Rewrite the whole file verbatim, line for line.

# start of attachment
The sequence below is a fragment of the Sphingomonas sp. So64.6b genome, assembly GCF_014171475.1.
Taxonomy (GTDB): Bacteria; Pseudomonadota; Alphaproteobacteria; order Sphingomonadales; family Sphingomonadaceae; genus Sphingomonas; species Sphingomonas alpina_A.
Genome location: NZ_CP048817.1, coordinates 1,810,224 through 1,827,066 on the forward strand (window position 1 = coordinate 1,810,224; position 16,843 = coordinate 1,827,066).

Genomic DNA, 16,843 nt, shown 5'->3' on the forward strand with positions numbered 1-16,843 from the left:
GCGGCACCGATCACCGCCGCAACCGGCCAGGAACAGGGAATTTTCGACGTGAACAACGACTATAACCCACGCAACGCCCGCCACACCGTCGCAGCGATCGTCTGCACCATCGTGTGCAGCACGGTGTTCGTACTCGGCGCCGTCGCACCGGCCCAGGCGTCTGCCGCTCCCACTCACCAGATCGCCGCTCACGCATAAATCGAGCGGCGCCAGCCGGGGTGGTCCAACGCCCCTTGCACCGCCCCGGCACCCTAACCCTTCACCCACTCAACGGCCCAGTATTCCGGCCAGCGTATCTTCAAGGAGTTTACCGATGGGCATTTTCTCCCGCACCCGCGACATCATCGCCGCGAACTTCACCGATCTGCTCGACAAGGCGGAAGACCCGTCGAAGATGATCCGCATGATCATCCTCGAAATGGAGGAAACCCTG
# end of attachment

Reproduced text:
The sequence below is a fragment of the Sphingomonas sp. So64.6b genome, assembly GCF_014171475.1.
Taxonomy (GTDB): Bacteria; Pseudomonadota; Alphaproteobacteria; order Sphingomonadales; family Sphingomonadaceae; genus Sphingomonas; species Sphingomonas alpina_A.
Genome location: NZ_CP048817.1, coordinates 1,810,224 through 1,827,066 on the forward strand (window position 1 = coordinate 1,810,224; position 16,843 = coordinate 1,827,066).

Genomic DNA, 16,843 nt, shown 5'->3' on the forward strand with positions numbered 1-16,843 from the left:
GCGGCACCGATCACCGCCGCAACCGGCCAGGAACAGGGAATTTTCGACGTGAACAACGACTATAACCCACGCAACGCCCGCCACACCGTCGCAGCGATCGTCTGCACCATCGTGTGCAGCACGGTGTTCGTACTCGGCGCCGTCGCACCGGCCCAGGCGTCTGCCGCTCCCACTCACCAGATCGCCGCTCACGCATAAATCGAGCGGCGCCAGCCGGGGTGGTCCAACGCCCCTTGCACCGCCCCGGCACCCTAACCCTTCACCCACTCAACGGCCCAGTATTCCGGCCAGCGTATCTTCAAGGAGTTTACCGATGGGCATTTTCTCCCGCACCCGCGACATCATCGCCGCGAACTTCACCGATCTGCTCGACAAGGCGGAAGACCCGTCGAAGATGATCCGCATGATCATCCTCGAAATGGAGGAAACCCTG